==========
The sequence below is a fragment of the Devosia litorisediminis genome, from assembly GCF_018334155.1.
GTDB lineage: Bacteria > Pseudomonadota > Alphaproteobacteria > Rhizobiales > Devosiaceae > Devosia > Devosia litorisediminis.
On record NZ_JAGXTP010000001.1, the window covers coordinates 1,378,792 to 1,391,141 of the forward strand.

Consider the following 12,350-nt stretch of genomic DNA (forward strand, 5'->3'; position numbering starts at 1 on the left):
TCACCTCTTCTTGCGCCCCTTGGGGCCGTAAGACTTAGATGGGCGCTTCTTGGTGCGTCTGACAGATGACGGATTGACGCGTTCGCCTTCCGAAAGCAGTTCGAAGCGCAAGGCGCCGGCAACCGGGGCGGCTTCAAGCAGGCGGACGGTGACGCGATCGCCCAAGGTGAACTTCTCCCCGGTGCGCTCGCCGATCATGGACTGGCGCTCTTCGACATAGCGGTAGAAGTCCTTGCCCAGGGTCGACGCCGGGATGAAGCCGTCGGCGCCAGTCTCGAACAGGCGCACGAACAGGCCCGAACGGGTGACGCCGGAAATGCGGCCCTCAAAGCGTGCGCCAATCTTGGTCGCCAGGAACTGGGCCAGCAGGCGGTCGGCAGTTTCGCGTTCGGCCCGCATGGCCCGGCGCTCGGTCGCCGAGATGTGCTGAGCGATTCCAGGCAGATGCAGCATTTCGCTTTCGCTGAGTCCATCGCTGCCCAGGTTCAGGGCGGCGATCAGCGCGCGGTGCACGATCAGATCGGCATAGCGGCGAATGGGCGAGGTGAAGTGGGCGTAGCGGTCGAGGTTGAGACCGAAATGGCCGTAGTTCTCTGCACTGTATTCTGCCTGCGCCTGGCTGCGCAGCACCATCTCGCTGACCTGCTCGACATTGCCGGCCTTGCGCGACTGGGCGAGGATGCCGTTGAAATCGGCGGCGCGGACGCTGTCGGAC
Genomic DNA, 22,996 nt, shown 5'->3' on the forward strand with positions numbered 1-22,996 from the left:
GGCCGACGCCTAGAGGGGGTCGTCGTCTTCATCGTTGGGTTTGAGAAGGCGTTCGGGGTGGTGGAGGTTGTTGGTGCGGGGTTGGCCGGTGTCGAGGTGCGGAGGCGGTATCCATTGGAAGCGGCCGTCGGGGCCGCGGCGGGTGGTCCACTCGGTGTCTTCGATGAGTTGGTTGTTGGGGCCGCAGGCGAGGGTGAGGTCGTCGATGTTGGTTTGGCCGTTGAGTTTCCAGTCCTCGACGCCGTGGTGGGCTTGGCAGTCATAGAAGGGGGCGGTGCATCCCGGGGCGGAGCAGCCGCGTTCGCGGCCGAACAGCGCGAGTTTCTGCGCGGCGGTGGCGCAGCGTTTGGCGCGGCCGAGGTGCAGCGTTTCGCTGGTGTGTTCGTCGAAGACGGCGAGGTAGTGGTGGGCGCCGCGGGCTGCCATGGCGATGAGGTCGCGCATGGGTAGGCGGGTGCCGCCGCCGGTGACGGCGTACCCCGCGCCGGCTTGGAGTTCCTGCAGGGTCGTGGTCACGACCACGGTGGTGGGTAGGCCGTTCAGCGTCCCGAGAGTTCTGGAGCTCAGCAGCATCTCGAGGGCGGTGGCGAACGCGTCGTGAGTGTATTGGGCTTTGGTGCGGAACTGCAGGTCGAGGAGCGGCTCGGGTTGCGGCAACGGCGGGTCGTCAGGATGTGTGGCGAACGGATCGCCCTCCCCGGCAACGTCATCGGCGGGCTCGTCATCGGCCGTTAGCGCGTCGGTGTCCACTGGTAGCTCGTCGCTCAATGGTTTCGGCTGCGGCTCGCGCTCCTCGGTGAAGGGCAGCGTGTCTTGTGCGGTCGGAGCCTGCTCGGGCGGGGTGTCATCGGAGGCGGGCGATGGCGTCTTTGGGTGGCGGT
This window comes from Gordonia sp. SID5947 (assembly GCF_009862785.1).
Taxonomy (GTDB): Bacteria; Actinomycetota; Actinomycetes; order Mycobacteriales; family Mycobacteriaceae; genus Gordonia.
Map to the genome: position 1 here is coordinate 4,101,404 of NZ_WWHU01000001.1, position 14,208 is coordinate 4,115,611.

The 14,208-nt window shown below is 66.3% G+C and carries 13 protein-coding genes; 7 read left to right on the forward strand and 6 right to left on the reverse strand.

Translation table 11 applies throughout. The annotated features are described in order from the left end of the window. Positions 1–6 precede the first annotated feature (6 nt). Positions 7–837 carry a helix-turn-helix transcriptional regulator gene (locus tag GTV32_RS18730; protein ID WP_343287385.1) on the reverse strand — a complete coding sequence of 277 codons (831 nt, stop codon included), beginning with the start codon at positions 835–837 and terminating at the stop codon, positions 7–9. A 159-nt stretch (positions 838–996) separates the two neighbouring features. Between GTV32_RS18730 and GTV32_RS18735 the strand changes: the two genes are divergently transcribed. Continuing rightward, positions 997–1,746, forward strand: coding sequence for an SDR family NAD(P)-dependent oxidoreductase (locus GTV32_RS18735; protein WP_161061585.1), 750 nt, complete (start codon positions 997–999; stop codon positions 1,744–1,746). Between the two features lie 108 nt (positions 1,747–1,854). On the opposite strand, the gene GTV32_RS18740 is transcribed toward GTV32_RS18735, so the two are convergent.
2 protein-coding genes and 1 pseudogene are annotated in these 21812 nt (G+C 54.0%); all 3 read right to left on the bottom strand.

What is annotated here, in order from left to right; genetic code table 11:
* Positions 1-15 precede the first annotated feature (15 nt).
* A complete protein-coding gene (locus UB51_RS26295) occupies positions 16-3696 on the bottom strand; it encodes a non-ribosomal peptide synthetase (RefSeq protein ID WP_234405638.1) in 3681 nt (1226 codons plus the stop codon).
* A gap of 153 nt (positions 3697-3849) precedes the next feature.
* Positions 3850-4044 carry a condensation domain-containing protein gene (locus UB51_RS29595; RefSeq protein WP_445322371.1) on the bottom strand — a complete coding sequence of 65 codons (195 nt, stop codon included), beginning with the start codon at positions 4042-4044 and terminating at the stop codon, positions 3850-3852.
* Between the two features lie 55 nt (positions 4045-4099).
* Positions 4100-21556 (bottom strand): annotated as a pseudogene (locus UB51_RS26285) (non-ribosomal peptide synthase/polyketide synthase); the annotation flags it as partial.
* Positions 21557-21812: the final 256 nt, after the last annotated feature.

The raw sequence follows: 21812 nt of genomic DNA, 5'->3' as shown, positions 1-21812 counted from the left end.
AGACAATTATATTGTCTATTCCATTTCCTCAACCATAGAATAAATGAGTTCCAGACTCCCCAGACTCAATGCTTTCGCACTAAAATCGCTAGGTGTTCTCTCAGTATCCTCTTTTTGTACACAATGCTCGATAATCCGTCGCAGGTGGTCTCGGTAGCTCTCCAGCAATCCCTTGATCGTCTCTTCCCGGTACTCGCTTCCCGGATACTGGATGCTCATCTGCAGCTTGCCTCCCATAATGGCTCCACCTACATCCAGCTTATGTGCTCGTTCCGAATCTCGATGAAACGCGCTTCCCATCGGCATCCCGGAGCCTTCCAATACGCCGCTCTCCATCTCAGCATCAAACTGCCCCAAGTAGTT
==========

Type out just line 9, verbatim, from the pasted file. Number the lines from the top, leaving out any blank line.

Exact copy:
Taxonomy (GTDB): Bacteria; Actinomycetota; Actinomycetes; order Mycobacteriales; family Mycobacteriaceae; genus Gordonia.